Even the most cursory of glances at the business pages on your way to the sport – or style – section will tell you that menswear is growing faster than Selena Gomez’ Instagram following.

How then, do you go about cutting yourself a slice of that sweet, sweet pie and starting your own fashion brand? Well, first, by forgetting about money for the foreseeable (more on that later). Like a Sunday league football side, you need passion; but you also, paradoxically, need precisely the experience that you don’t have.

Thankfully, we know a guy. Or three. All of whom have set up their own labels and are willing to share their hard-won wisdom – a bit like consultants, only less expensive (and more wisdom-ous). But be warned: it’s a marathon, not a sprint. There will be blood, sweat… and stitches.

1. Take Inspiration – From Somebody, Anybody

Graeme Gaughan, who by day is a director of fashion PR agency Sane Communications, started working nights on his label Tourne de Transmission in 2010. “I had been making band T-shirts, so I started taking that a bit further and started to develop statement tees with what I hoped was a slightly different spin,” he says of what is now a fully-fledged streetwear brand. “I think, like music, it’s OK to be influenced – as long as [your work] has its own personality and isn’t just ripping someone off.”

Christian Kimber, supremely stylish founder of the shoe and trainer brand of the same name, was in turn inspired to combine his two loves of classic menswear and streetwear. But he also had a baser motivation. “I wanted a pair of olive tassel loafers to wear with denim, but I couldn’t find a pair I could afford,” he says. “That kind of ignited the idea in my mind to create them for myself.”

Samuel Bail, a former banker turned co-founder of luxury leather goods label Troubadour, followed a similar logic. “We [Bail’s business partner is ex-investment banker Abel Samet] spent years in pursuit of a well-designed, high-quality overnight bag that could transition seamlessly from business trip [to] weekend away with friends,” he says. “The longer we searched, the more surprised we were to find that it didn’t exist.”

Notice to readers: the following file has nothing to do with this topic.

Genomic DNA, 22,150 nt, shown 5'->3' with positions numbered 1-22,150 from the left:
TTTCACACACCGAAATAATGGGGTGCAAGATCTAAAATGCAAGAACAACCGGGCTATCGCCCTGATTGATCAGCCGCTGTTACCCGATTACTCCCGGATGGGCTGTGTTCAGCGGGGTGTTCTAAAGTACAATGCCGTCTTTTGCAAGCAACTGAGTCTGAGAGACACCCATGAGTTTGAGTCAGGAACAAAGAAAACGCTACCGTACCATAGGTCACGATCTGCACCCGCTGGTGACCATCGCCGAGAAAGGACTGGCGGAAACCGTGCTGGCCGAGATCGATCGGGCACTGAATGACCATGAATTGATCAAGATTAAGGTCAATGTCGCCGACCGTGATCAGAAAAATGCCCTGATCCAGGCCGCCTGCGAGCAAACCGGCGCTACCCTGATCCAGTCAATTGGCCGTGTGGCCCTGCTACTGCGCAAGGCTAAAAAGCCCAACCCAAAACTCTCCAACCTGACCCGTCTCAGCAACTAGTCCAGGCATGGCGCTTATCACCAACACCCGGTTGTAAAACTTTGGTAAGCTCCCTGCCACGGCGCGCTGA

Troubadour set out to create the perfect business to weekend bag

Whether it’s a totally original concept, a riff on an existing one or simply doing it better than everybody else, if it’s something that you want, and you can’t source elsewhere, then there’s a decent chance that other people want it too.

2. Find Your Passion

Before you go too far, you might want to question your commitment to go all the way.

“Do you have the passion and drive to sacrifice your time?” asks Kimber. “Not like, ‘Oh, OK, I might stop watching so many cartoons.’ I mean every weeknight, every weekend.”

Bail also stresses the importance of dedicating yourself to your brand: “Are you absolutely passionate about, and inspired by, the vision? Is this something you want to pursue indefinitely – say, for the next 10, 20 years? It’s a wonderfully rewarding experience, but it’s also a wild amount of work.”

For Gaughan, the question is even more existential. “Why am I doing this?” he asks. “It takes time and passion, and won’t usually be a quick payoff. In fact, if you think about the monetary side too much, you won’t end up with a pure expression.

“That’s why I always worked alongside doing Tourne de Transmission: I didn’t want to rely on it for an income. But I had to put in a lot of hours in order to fit it all in, and still have a life.”

Tourne de Transmission

If you’re in for the long haul though, then – as somebody once told Kimber – you will receive the most valuable pay-off of all: “Do what you love, then you never work a day in your life.” Or, conversely, ever have a day off.

3. Work, Work, Work, Work, Work, Work Experience

Obviously it helps if, like Gaughan, you are already plugged into the industry like Neo in The Matrix. But if you’re on the outside, you can still get your foot in the door – by getting in the room.

“If I hadn’t been doing what I did, work experience is the way I would [have gone],” says Gaughan. “If you’re serious, spend time in the [menswear] world – ideally under someone you respect – so you can see how it works and soak up as much knowledge as you can.” If it’s good enough for Kanye – who famously interned at both Louis Vuitton and Fendi – then it’s good enough for you.

It was good enough for the Troubadour guys, too. “We dedicated a great deal of time to learning,” says Bail. “We can’t overstate the benefit of seeking out people you respect, asking thoughtful questions and really listening to the answers. Find out who impresses the people who impress you, and go and learn from them.”

Kanye interned at Fendi and Louis Vuitton to gain experience and learn how the industry worked